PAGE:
Culture Wikia

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Professional ratings
Review scores
AllMusic3/5 starsStar full.svgStar full.svgStar empty.svgStar empty.svg[3]
Robert ChristgauB–[4]
Rolling Stoneunfavourable[7]
The Rolling Stone Album Guide2/5 starsStar full.svgStar empty.svgStar empty.svgStar empty.svg[8]
Trouser Pressfavourable[9]

Pin Ups is the seventh studio album by David Bowie, containing cover versions of songs, released in 1973 on RCA Records.

Pin Ups entered the UK chart on 3 November 1973 (coincidentally the same day as Bryan Ferry's covers album These Foolish Things) and stayed there for 21 weeks, peaking at No. 1. It re-entered the chart on 30 April 1983, this time for fifteen weeks, peaking at No. 57. In July 1990, it again entered the chart, for one week, at No. 52.

A version of The Velvet Underground's "White Light/White Heat" was recorded during the sessions. It was never released; Bowie donated the backing track to Mick Ronson for his 1975 album Play Don't Worry.

The cover image shows Bowie with supermodel Twiggy.


According to co-producer Ken Scott, the LP was originally conceived as "a complete opposite of [Bowie's] other albums", consisting of all cover songs except one original composition, and mainly turned towards the US market since "he wanted to do songs that weren't known as well in the States as they were in England", yet eventually the plan was dropped.[10] Pin Ups was the first of two "1960s nostalgia" albums that Bowie had planned to release. The second, which was planned to be called "Bowie-ing Out," would have contained Bowie covering his favourite American artists, but was never recorded.[11] Bowie also apparently considered making a Pin Ups sequel: he had compiled a list of songs he wanted to cover, some of which showed up on his later releases of Heathen (2002) and Reality (2003).[12]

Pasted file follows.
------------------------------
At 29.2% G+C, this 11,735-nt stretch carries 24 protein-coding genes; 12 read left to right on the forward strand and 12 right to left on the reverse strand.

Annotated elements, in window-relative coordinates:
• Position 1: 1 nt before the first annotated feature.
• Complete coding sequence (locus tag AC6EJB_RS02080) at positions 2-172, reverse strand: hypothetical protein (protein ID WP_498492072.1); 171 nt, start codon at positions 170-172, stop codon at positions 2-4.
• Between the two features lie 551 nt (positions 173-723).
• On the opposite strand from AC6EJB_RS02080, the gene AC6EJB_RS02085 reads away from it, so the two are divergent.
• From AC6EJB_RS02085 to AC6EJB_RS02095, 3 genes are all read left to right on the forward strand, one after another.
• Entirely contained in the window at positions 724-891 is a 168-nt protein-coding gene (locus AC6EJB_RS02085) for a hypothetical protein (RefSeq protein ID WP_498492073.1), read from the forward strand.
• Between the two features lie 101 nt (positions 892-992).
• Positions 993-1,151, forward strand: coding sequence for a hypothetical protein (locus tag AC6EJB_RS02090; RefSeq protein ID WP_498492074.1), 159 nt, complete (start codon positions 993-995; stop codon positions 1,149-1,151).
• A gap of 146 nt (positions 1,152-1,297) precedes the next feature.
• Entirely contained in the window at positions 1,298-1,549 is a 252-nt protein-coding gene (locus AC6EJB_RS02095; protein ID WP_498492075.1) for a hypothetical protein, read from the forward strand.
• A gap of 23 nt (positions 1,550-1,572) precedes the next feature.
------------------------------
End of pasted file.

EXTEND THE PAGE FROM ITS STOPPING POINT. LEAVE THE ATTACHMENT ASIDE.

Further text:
In the album booklet, Bowie, writing in his own hand,[13] describes Pin Ups as:

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These songs are among my favourites from the '64–67' period of London. / Most of the groups were playing the Ricky-Tick (was it a 'y' or an 'i'?) -Scene club circuit (Marquee, eel pie island la-la). / Some are still with us. / Pretty Things, Them, Yardbirds, Syd's Pink Floyd, Mojos, Who, Easybeats, Merseys, The Kinks. / Love-on ya!


The woman on the cover with Bowie is 1960s supermodel Twiggy in a photograph taken by her then-manager Justin de Villeneuve.[14] It was taken in Paris for Vogue magazine, but at Bowie's request, used for the album instead.[14]

Track listing[]

Side one
1."Rosalyn" (Originally recorded by The Pretty Things)Jimmy Duncan, Bill Farley2:27
2."Here Comes the Night" (Notably recorded by Them)Bert Berns3:09
3."I Wish You Would" (Notably recorded by The Yardbirds)Billy Boy Arnold2:40
4."See Emily Play" (Originally recorded by Pink Floyd)Syd Barrett4:03
5."Everything's Alright" (Originally recorded by The Mojos)Nicky Crouch, John Konrad, Simon Stavely, Stuart James, Keith Karlson2:26
6."I Can't Explain" (Originally recorded by The Who)Pete Townshend2:07
Side two
7."Friday on My Mind" (Originally recorded by The Easybeats)George Young, Harry Vanda3:18
8."Sorrow" (Notably recorded by The Merseys)Bob Feldman, Jerry Goldstein, Richard Gottehrer2:48
9."Don't Bring Me Down" (Originally recorded by The Pretty Things)Johnnie Dee2:01
10."Shapes of Things" (Originally recorded by The Yardbirds)Paul Samwell-Smith, Jim McCarty, Keith Relf2:47
11."Anyway, Anyhow, Anywhere" (Originally recorded by The Who)Roger Daltrey, Pete Townshend3:04